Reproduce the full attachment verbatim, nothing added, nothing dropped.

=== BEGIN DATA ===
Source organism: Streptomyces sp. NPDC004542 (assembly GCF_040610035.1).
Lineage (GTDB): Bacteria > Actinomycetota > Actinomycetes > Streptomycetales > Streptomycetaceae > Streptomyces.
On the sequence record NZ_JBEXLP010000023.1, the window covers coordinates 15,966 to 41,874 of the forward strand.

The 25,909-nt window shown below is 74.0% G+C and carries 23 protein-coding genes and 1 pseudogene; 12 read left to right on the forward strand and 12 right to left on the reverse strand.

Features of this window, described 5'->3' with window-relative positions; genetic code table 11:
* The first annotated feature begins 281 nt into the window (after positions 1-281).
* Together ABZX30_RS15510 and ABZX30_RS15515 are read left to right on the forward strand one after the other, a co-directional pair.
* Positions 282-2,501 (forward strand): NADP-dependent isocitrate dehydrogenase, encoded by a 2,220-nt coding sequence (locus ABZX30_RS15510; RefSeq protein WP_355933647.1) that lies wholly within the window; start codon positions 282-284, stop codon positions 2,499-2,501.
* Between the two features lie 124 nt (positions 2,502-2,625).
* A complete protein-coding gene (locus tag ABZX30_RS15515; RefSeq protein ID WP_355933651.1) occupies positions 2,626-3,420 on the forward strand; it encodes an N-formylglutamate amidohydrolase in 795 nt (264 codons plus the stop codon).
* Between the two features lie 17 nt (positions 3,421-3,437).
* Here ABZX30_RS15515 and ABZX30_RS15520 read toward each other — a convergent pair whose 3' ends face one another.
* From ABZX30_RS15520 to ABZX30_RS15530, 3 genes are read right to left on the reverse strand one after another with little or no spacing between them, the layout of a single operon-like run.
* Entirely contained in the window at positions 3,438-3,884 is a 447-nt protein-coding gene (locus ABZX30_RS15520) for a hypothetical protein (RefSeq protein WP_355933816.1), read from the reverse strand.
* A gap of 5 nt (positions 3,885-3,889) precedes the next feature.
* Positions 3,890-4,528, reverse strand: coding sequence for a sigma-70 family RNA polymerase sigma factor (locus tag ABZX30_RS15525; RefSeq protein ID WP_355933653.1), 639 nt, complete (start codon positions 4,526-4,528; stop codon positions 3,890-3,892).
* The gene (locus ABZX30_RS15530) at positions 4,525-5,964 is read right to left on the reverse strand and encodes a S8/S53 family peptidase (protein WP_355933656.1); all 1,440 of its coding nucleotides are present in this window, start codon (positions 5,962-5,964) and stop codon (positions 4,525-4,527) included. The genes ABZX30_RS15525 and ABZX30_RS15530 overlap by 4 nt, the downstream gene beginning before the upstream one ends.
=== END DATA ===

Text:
Source organism: Streptomyces sp. NPDC004542 (assembly GCF_040610035.1).
Lineage (GTDB): Bacteria > Actinomycetota > Actinomycetes > Streptomycetales > Streptomycetaceae > Streptomyces.
On the sequence record NZ_JBEXLP010000023.1, the window covers coordinates 15,966 to 41,874 of the forward strand.

The 25,909-nt window shown below is 74.0% G+C and carries 23 protein-coding genes and 1 pseudogene; 12 read left to right on the forward strand and 12 right to left on the reverse strand.

Features of this window, described 5'->3' with window-relative positions; genetic code table 11:
* The first annotated feature begins 281 nt into the window (after positions 1-281).
* Together ABZX30_RS15510 and ABZX30_RS15515 are read left to right on the forward strand one after the other, a co-directional pair.
* Positions 282-2,501 (forward strand): NADP-dependent isocitrate dehydrogenase, encoded by a 2,220-nt coding sequence (locus ABZX30_RS15510; RefSeq protein WP_355933647.1) that lies wholly within the window; start codon positions 282-284, stop codon positions 2,499-2,501.
* Between the two features lie 124 nt (positions 2,502-2,625).
* A complete protein-coding gene (locus tag ABZX30_RS15515; RefSeq protein ID WP_355933651.1) occupies positions 2,626-3,420 on the forward strand; it encodes an N-formylglutamate amidohydrolase in 795 nt (264 codons plus the stop codon).
* Between the two features lie 17 nt (positions 3,421-3,437).
* Here ABZX30_RS15515 and ABZX30_RS15520 read toward each other — a convergent pair whose 3' ends face one another.
* From ABZX30_RS15520 to ABZX30_RS15530, 3 genes are read right to left on the reverse strand one after another with little or no spacing between them, the layout of a single operon-like run.
* Entirely contained in the window at positions 3,438-3,884 is a 447-nt protein-coding gene (locus ABZX30_RS15520) for a hypothetical protein (RefSeq protein WP_355933816.1), read from the reverse strand.
* A gap of 5 nt (positions 3,885-3,889) precedes the next feature.
* Positions 3,890-4,528, reverse strand: coding sequence for a sigma-70 family RNA polymerase sigma factor (locus tag ABZX30_RS15525; RefSeq protein ID WP_355933653.1), 639 nt, complete (start codon positions 4,526-4,528; stop codon positions 3,890-3,892).
* The gene (locus ABZX30_RS15530) at positions 4,525-5,964 is read right to left on the reverse strand and encodes a S8/S53 family peptidase (protein WP_355933656.1); all 1,440 of its coding nucleotides are present in this window, start codon (positions 5,962-5,964) and stop codon (positions 4,525-4,527) included. The genes ABZX30_RS15525 and ABZX30_RS15530 overlap by 4 nt, the downstream gene beginning before the upstream one ends.